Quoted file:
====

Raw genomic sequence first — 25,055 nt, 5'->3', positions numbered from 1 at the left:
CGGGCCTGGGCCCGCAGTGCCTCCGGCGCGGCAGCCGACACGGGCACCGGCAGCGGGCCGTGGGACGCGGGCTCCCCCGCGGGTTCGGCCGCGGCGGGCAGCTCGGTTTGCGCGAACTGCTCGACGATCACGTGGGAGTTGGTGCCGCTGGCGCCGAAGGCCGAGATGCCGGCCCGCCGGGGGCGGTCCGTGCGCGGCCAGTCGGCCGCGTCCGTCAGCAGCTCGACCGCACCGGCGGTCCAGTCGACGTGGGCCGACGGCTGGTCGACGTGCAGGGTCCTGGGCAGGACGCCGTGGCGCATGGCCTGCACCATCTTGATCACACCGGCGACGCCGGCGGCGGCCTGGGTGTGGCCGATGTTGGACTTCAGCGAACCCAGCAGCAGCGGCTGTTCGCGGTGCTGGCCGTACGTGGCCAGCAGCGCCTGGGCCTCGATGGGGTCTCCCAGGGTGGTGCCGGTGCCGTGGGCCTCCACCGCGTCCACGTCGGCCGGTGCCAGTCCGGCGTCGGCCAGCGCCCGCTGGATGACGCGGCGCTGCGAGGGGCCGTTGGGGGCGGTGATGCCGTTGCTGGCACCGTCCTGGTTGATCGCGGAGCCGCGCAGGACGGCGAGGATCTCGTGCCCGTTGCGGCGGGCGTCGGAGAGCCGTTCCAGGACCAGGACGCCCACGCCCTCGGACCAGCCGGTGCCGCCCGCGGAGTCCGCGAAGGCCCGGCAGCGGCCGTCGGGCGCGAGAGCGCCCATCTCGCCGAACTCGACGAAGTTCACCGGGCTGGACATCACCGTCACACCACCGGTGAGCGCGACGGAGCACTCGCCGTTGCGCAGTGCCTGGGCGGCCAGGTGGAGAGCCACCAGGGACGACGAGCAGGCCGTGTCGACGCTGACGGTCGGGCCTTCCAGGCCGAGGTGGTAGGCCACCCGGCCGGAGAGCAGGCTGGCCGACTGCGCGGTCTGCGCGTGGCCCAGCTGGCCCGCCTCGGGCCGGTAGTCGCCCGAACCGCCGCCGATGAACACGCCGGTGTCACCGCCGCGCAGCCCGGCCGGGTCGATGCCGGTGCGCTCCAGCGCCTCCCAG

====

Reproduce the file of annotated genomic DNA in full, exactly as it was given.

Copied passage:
Raw genomic sequence first — 25,055 nt, 5'->3', positions numbered from 1 at the left:
CGGGCCTGGGCCCGCAGTGCCTCCGGCGCGGCAGCCGACACGGGCACCGGCAGCGGGCCGTGGGACGCGGGCTCCCCCGCGGGTTCGGCCGCGGCGGGCAGCTCGGTTTGCGCGAACTGCTCGACGATCACGTGGGAGTTGGTGCCGCTGGCGCCGAAGGCCGAGATGCCGGCCCGCCGGGGGCGGTCCGTGCGCGGCCAGTCGGCCGCGTCCGTCAGCAGCTCGACCGCACCGGCGGTCCAGTCGACGTGGGCCGACGGCTGGTCGACGTGCAGGGTCCTGGGCAGGACGCCGTGGCGCATGGCCTGCACCATCTTGATCACACCGGCGACGCCGGCGGCGGCCTGGGTGTGGCCGATGTTGGACTTCAGCGAACCCAGCAGCAGCGGCTGTTCGCGGTGCTGGCCGTACGTGGCCAGCAGCGCCTGGGCCTCGATGGGGTCTCCCAGGGTGGTGCCGGTGCCGTGGGCCTCCACCGCGTCCACGTCGGCCGGTGCCAGTCCGGCGTCGGCCAGCGCCCGCTGGATGACGCGGCGCTGCGAGGGGCCGTTGGGGGCGGTGATGCCGTTGCTGGCACCGTCCTGGTTGATCGCGGAGCCGCGCAGGACGGCGAGGATCTCGTGCCCGTTGCGGCGGGCGTCGGAGAGCCGTTCCAGGACCAGGACGCCCACGCCCTCGGACCAGCCGGTGCCGCCCGCGGAGTCCGCGAAGGCCCGGCAGCGGCCGTCGGGCGCGAGAGCGCCCATCTCGCCGAACTCGACGAAGTTCACCGGGCTGGACATCACCGTCACACCACCGGTGAGCGCGACGGAGCACTCGCCGTTGCGCAGTGCCTGGGCGGCCAGGTGGAGAGCCACCAGGGACGACGAGCAGGCCGTGTCGACGCTGACGGTCGGGCCTTCCAGGCCGAGGTGGTAGGCCACCCGGCCGGAGAGCAGGCTGGCCGACTGCGCGGTCTGCGCGTGGCCCAGCTGGCCCGCCTCGGGCCGGTAGTCGCCCGAACCGCCGCCGATGAACACGCCGGTGTCACCGCCGCGCAGCCCGGCCGGGTCGATGCCGGTGCGCTCCAGCGCCTCCCAG